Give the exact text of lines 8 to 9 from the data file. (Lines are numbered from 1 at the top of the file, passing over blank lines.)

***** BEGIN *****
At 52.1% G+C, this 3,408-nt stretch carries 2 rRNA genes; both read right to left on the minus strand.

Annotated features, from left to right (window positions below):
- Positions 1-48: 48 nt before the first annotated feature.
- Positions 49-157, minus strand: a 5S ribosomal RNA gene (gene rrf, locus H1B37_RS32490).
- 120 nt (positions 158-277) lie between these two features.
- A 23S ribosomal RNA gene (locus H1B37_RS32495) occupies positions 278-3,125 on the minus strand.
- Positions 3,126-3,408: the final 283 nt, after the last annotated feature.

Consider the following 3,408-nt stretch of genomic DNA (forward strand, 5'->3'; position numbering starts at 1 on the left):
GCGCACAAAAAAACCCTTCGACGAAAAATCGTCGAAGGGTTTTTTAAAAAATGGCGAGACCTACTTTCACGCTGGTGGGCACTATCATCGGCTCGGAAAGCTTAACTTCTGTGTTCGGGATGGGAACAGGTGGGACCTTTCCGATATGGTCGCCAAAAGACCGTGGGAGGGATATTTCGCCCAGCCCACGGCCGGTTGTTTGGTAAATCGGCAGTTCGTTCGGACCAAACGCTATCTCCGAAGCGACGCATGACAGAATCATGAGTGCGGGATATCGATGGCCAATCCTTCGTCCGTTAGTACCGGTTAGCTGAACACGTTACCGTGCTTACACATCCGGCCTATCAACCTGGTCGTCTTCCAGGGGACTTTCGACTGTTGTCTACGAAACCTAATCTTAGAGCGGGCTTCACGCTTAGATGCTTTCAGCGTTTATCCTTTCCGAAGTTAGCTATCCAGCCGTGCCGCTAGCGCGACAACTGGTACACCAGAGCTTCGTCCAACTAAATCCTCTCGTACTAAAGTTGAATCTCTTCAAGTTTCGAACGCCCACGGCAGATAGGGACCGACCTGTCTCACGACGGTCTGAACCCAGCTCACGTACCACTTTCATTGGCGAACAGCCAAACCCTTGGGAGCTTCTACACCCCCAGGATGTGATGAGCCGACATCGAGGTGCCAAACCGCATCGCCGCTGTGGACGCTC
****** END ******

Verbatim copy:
Consider the following 3,408-nt stretch of genomic DNA (forward strand, 5'->3'; position numbering starts at 1 on the left):
GCGCACAAAAAAACCCTTCGACGAAAAATCGTCGAAGGGTTTTTTAAAAAATGGCGAGACCTACTTTCACGCTGGTGGGCACTATCATCGGCTCGGAAAGCTTAACTTCTGTGTTCGGGATGGGAACAGGTGGGACCTTTCCGATATGGTCGCCAAAAGACCGTGGGAGGGATATTTCGCCCAGCCCACGGCCGGTTGTTTGGTAAATCGGCAGTTCGTTCGGACCAAACGCTATCTCCGAAGCGACGCATGACAGAATCATGAGTGCGGGATATCGATGGCCAATCCTTCGTCCGTTAGTACCGGTTAGCTGAACACGTTACCGTGCTTACACATCCGGCCTATCAACCTGGTCGTCTTCCAGGGGACTTTCGACTGTTGTCTACGAAACCTAATCTTAGAGCGGGCTTCACGCTTAGATGCTTTCAGCGTTTATCCTTTCCGAAGTTAGCTATCCAGCCGTGCCGCTAGCGCGACAACTGGTACACCAGAGCTTCGTCCAACTAAATCCTCTCGTACTAAAGTTGAATCTCTTCAAGTTTCGAACGCCCACGGCAGATAGGGACCGACCTGTCTCACGACGGTCTGAACCCAGCTCACGTACCACTTTCATTGGCGAACAGCCAAACCCTTGGGAGCTTCTACACCCCCAGGATGTGATGAGCCGACATCGAGGTGCCAAACCGCATCGCCGCTGTGGACGCTC